New York's de Blasio would drop stop-and-frisk appeal: source
NEW YORK (Reuters) - Leading New York City mayoral contender Bill de Blasio, a longtime critic of the police stop-and-frisk tactic would drop the city's legal challenge of court-ordered reforms to the program if elected, a person close to the campaign said on Friday.
That would make Thursday's move by the 2nd U.S. Circuit Court of Appeals to freeze court-ordered reforms to the controversial program a fleeting victory for outgoing New York Mayor Michael Bloomberg, who has defended the practice, saying that it has led to a steep decline in crime.
A federal court judge two months ago ruled that the program amounted to "indirect racial profiling" that resulted in the disproportionate and discriminatory stopping of blacks and Hispanics.
New York City appealed that decision, leading to Thursday's appeals court ruling that the judge who found the police tactic unconstitutional, U.S. District Judge Shira Scheindlin, had "ran afoul" of the judicial code of conduct and froze her ruling from taking effect.
The ruling did not address the merits of the case. Instead, the judges faulted Scheindlin for failing to appear impartial in public statements and media interviews in which she answered critics of her ruling.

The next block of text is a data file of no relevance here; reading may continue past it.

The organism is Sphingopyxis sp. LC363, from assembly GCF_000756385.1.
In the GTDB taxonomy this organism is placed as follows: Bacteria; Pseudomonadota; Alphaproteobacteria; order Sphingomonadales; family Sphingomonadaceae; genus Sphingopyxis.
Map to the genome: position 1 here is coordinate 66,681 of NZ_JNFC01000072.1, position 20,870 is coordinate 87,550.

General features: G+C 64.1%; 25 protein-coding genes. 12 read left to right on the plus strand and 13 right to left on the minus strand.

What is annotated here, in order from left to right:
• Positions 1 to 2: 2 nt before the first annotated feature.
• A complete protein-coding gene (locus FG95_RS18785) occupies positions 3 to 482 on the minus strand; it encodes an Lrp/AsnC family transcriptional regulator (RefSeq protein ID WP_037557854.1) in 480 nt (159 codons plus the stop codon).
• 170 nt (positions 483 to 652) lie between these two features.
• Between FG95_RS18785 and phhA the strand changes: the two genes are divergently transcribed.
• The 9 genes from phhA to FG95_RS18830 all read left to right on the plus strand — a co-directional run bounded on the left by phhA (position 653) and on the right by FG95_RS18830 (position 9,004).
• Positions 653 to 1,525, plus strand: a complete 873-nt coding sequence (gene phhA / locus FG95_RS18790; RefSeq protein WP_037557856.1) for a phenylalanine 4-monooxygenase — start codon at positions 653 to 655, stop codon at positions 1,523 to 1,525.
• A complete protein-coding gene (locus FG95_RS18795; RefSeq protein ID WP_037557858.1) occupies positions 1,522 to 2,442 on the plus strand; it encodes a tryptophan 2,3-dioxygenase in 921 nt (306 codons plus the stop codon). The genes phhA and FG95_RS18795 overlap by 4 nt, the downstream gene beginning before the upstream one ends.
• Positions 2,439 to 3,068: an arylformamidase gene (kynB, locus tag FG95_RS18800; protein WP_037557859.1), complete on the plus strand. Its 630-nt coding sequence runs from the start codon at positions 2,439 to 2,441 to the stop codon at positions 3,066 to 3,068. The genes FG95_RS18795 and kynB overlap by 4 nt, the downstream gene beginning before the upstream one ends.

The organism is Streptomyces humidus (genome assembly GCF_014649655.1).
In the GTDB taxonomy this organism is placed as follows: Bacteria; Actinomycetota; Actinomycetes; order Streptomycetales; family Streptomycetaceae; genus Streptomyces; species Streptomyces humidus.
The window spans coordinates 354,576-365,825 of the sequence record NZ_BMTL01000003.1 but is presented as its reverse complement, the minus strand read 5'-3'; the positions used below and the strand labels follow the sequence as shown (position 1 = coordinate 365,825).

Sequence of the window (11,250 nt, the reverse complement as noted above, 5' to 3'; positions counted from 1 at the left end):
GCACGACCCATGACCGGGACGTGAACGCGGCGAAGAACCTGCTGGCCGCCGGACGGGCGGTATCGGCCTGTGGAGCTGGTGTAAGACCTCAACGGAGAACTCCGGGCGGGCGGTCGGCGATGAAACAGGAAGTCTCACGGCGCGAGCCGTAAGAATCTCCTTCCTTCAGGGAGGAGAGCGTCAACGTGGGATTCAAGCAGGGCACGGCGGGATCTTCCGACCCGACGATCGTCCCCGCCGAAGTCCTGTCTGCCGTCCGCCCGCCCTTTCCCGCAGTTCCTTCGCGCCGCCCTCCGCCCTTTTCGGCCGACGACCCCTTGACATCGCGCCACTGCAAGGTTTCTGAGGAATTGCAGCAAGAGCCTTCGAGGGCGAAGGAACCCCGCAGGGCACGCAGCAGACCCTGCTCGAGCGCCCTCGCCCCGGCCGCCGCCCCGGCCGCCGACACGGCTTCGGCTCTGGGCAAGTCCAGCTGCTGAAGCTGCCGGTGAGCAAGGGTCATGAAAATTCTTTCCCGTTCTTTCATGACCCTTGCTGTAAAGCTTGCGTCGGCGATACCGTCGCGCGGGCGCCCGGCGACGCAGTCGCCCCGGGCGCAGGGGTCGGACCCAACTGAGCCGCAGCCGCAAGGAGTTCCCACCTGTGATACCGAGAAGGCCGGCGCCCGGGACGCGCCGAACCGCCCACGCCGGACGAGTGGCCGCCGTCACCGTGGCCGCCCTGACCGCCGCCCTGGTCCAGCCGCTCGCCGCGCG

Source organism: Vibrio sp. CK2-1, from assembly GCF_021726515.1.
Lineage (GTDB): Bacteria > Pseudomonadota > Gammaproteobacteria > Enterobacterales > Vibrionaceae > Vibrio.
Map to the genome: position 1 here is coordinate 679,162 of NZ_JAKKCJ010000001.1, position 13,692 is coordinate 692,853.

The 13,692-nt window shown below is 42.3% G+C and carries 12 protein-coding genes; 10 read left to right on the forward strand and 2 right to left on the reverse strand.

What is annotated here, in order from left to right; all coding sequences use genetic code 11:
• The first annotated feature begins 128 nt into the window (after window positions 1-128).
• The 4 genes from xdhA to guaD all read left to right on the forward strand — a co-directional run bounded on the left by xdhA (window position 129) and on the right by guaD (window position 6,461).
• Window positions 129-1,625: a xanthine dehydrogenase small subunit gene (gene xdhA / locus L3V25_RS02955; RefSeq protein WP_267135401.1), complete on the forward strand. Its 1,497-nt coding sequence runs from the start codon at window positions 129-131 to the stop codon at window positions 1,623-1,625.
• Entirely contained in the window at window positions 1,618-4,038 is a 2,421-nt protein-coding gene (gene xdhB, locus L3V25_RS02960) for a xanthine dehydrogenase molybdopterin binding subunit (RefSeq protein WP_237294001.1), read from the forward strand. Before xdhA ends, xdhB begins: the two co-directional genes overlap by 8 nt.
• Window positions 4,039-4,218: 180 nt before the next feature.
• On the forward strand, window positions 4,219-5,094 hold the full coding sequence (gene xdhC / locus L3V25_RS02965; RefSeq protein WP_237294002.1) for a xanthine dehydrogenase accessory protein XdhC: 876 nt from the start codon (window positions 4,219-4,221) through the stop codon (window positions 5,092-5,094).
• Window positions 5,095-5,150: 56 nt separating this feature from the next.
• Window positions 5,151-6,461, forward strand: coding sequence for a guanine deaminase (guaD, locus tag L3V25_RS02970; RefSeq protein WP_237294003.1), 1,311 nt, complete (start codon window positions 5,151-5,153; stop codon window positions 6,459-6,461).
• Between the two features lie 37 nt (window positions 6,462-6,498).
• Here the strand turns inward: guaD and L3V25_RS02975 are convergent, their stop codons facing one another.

On Friday, the De Blasio campaign declined to address specific questions about what his strategy will be if he is elected mayor on November 5, as is widely expected, and assumes leadership of City Hall in January.
"Bill de Blasio has made it abundantly clear that on day one as mayor he will work to end the overuse and misuse of stop and frisk," said Eric Koch, a spokesman for the Democratic candidate, in a statement. "The stop-and-frisk-era has eroded the trust and relationship between communities and police officers, making it harder for cops to do their jobs and keep neighborhoods safe."
Recent polls have de Blasio leading his Republican opponent Joe Lhota 68 to 23 percent.
Vincent Warren, the executive director of the Center for Constitutional Rights - which is suing the city over the program - welcomed the comments and said he is open to a settlement of the matter "as long as it's consistent with the findings of the trial."
"Any step towards constitutional policing that's consistent with the findings of the court and the evidence that we put forth at trial would be deeply welcomed. The big obstacle now is that the city and the plaintiffs are in court arguing as opposed to sitting around the table," Warren said.
De Blasio, the city's public advocate, made his position on the stop-and-frisk case clear when he filed a brief in support of the plaintiffs saying a "careful and deliberate policy planning process" involving a court-appointed monitor, the police and others was the best way to bring about reform.
The November 5 election was clearly on the appellate judges' minds when it heard arguments on Tuesday. One of the judges, Jose Cabranes, called it the "specter that haunts this appeal."
(Editing by Scott Malone and Gunna Dickson)
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